High Court rules four criminal offenses unfair to homosexualsLocal | 30 May 2019 7:12 pm
The High Court has struck down a number of offenses set out in Hong Kong's Crimes Ordinance, ruling they are unconstitutional because they unfairly singled out gay men, RTHK reports.
The ruling follows a legal challenge brought by Yeung Chu-wing, a volunteer with the LGBT group Rainbow Action.
In a case that went to court in 2017, Yeung argued that seven criminal offenses were inconsistent with the Basic Law and the Hong Kong Bill of Rights because they only targeted gay men, with no equivalent offenses for others.
They included such things as procuring others to commit homosexual buggery and acts of gross indecency between men.
Yeung said having such laws on the books stigmatized gay people and reinforced public prejudice against them.
In his ruling today, Judge Thomas Au agreed that four of the seven offenses cited in the case do indeed amount to differential treatment and must be struck down.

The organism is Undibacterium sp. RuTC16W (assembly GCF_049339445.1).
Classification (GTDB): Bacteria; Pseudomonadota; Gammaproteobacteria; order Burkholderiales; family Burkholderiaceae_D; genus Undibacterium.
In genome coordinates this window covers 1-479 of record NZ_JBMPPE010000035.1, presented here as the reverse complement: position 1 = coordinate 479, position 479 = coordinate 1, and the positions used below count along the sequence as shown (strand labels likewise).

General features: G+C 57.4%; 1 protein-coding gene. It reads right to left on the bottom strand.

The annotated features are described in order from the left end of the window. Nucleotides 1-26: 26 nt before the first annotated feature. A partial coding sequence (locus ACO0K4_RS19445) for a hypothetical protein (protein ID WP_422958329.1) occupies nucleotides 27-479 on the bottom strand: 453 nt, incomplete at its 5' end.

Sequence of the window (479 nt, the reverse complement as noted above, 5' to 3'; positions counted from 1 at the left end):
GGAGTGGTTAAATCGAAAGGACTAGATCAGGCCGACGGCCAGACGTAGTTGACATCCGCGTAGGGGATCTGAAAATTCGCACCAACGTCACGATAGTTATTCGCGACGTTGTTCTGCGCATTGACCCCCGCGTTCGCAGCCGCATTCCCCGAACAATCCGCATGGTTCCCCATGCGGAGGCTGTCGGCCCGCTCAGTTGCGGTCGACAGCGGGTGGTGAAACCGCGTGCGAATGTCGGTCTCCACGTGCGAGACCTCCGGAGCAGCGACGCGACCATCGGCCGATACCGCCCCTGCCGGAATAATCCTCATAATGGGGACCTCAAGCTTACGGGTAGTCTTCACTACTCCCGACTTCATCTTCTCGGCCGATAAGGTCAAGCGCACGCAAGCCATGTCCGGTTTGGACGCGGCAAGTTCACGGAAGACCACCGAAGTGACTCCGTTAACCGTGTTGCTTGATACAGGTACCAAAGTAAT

These offenses were procuring others to commit homosexual buggery, gross indecency with or by a male under 16, gross indecency by a man with a man otherwise than in private, and procuring gross indecency by a man with a man.
But the judge decided that the court has a duty to adopt a "remedial interpretation" of the other three offenses to render them consistent with the Basic Law, and to avoid creating a legal vacuum by striking down the provisions.
These three offenses are homosexual buggery with or by a male under 16, gross indecency by a man with a male mentally incapacitated person, and permitting a young person to resort to or be on a premises or vessel for intercourse, prostitution, buggery or a homosexual act.
These three offenses will now be interpreted in a broader manner so they no longer discriminate against gay men in particular.
Yeung's lawyer, Michael Vidler, described the judgement as a full victory for his client.
"Since the decriminalization of homosexuality, the gay community has been living under the Sword of Damocles of being prosecuted for these discriminatory offenses which don't apply to heterosexual people," Vidler said.